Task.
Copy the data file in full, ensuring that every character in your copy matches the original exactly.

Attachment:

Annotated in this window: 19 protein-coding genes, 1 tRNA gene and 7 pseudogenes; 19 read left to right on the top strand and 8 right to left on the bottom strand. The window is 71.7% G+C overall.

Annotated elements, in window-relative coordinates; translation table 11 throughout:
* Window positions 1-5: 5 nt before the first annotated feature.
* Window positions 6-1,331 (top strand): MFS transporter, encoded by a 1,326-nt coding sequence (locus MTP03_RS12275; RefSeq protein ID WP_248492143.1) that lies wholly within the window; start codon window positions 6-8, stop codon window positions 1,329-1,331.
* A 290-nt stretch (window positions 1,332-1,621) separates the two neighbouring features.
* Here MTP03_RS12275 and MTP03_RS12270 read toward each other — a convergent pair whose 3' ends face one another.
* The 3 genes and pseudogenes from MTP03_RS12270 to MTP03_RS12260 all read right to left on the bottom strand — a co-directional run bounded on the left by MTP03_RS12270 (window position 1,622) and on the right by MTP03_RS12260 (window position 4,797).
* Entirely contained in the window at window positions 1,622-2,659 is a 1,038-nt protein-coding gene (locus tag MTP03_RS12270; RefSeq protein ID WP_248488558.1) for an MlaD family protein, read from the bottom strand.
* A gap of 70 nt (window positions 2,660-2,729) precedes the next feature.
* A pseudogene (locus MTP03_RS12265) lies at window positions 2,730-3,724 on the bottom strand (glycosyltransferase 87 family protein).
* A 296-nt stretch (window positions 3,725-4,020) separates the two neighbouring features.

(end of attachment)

Annotated in this window: 19 protein-coding genes, 1 tRNA gene and 7 pseudogenes; 19 read left to right on the top strand and 8 right to left on the bottom strand. The window is 71.7% G+C overall.

Annotated elements, in window-relative coordinates; translation table 11 throughout:
* Window positions 1-5: 5 nt before the first annotated feature.
* Window positions 6-1,331 (top strand): MFS transporter, encoded by a 1,326-nt coding sequence (locus MTP03_RS12275; RefSeq protein ID WP_248492143.1) that lies wholly within the window; start codon window positions 6-8, stop codon window positions 1,329-1,331.
* A 290-nt stretch (window positions 1,332-1,621) separates the two neighbouring features.
* Here MTP03_RS12275 and MTP03_RS12270 read toward each other — a convergent pair whose 3' ends face one another.
* The 3 genes and pseudogenes from MTP03_RS12270 to MTP03_RS12260 all read right to left on the bottom strand — a co-directional run bounded on the left by MTP03_RS12270 (window position 1,622) and on the right by MTP03_RS12260 (window position 4,797).
* Entirely contained in the window at window positions 1,622-2,659 is a 1,038-nt protein-coding gene (locus tag MTP03_RS12270; RefSeq protein ID WP_248488558.1) for an MlaD family protein, read from the bottom strand.
* A gap of 70 nt (window positions 2,660-2,729) precedes the next feature.
* A pseudogene (locus MTP03_RS12265) lies at window positions 2,730-3,724 on the bottom strand (glycosyltransferase 87 family protein).
* A 296-nt stretch (window positions 3,725-4,020) separates the two neighbouring features.